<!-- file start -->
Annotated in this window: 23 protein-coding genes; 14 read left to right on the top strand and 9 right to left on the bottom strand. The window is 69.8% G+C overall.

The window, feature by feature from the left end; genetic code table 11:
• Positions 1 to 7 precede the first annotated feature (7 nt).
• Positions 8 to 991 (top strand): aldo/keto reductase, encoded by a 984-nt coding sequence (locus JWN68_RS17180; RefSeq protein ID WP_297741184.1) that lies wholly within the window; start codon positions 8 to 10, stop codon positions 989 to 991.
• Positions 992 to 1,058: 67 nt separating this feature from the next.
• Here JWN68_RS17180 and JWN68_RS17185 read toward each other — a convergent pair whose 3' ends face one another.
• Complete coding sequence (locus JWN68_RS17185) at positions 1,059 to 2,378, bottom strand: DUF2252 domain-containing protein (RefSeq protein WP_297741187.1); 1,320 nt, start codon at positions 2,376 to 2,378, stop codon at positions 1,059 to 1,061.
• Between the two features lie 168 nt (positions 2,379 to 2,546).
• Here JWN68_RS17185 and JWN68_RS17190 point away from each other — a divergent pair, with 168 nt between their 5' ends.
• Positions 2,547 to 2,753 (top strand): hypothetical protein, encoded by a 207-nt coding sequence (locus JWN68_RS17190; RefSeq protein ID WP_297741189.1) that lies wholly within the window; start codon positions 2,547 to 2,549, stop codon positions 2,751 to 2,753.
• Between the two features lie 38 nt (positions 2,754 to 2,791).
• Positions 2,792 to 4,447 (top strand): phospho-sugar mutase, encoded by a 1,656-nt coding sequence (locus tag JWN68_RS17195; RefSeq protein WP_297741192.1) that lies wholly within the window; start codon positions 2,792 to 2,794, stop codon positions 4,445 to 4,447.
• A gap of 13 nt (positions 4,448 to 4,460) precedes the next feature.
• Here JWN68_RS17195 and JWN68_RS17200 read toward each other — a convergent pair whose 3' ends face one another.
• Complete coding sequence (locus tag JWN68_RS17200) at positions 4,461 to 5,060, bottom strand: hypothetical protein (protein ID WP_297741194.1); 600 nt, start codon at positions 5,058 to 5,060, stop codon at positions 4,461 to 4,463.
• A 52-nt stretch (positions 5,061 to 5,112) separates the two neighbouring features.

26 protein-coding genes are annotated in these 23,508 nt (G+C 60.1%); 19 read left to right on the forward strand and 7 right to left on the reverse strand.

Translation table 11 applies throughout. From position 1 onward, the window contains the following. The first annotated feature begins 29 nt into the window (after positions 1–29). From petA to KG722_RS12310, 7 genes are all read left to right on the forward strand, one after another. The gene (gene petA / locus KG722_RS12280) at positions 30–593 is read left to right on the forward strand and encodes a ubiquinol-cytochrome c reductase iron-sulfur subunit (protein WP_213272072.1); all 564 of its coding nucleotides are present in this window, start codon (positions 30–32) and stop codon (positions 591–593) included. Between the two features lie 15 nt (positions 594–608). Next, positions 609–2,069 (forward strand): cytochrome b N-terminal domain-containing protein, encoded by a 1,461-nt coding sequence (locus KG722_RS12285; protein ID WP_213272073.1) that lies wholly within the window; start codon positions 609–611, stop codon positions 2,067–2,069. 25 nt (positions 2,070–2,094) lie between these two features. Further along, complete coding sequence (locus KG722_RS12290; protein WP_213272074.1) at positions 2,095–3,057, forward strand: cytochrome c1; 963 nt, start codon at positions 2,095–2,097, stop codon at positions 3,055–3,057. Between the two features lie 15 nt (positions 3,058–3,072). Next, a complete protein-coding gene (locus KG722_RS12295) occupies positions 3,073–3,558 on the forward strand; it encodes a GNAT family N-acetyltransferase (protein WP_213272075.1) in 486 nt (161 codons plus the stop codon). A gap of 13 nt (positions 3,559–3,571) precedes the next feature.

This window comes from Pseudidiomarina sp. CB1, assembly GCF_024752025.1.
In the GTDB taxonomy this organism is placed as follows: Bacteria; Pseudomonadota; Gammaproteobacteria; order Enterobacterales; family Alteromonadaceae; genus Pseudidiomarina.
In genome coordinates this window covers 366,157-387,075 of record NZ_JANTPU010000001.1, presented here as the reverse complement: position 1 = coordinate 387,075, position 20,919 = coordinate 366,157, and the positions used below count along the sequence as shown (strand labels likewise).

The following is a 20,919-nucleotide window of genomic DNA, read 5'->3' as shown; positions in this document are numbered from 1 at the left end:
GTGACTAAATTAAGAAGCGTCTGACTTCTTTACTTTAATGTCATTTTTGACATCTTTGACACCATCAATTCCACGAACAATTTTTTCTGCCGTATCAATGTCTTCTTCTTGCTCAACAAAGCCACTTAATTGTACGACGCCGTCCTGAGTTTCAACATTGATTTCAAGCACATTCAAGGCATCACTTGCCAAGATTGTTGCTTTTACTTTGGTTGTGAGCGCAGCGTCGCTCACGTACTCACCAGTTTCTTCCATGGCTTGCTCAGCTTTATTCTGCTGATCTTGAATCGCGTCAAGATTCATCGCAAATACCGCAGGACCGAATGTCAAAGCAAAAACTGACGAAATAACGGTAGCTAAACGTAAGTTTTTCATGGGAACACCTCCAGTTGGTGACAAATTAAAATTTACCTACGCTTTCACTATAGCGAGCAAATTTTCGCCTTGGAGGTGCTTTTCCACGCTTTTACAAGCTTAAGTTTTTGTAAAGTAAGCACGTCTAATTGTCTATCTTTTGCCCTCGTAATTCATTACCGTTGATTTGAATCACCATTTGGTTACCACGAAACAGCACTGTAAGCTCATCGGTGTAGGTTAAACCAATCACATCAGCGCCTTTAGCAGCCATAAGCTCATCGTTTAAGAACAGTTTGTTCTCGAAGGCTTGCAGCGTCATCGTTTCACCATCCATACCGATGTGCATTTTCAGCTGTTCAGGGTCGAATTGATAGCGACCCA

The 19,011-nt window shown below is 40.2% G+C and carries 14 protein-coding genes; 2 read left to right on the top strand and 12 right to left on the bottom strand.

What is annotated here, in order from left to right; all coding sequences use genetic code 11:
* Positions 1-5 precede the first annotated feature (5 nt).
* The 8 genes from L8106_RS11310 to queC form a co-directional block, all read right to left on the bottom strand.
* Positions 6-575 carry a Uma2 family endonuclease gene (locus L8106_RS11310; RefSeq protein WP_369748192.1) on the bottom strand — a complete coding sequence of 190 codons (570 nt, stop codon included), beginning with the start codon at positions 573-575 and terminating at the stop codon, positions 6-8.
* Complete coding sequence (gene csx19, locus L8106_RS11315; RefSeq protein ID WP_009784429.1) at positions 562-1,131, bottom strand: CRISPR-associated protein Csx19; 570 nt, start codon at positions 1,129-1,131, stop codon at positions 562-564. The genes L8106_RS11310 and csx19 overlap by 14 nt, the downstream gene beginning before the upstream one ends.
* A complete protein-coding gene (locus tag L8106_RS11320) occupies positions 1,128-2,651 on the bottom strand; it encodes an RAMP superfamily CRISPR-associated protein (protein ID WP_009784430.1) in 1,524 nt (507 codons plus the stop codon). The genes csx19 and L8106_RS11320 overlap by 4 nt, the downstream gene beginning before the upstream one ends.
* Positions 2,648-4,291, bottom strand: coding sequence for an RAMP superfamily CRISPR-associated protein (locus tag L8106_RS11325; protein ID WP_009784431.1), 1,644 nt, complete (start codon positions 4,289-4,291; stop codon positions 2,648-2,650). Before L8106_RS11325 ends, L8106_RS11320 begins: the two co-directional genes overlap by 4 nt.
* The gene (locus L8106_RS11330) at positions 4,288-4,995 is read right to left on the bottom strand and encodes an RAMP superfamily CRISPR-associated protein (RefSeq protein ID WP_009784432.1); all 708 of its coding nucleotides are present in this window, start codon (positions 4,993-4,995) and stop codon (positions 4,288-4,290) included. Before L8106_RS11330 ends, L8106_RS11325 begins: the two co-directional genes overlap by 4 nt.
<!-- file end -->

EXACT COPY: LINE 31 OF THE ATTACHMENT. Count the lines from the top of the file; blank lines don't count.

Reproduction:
* Positions 2,648-4,291, bottom strand: coding sequence for an RAMP superfamily CRISPR-associated protein (locus tag L8106_RS11325; protein ID WP_009784431.1), 1,644 nt, complete (start codon positions 4,289-4,291; stop codon positions 2,648-2,650). Before L8106_RS11325 ends, L8106_RS11320 begins: the two co-directional genes overlap by 4 nt.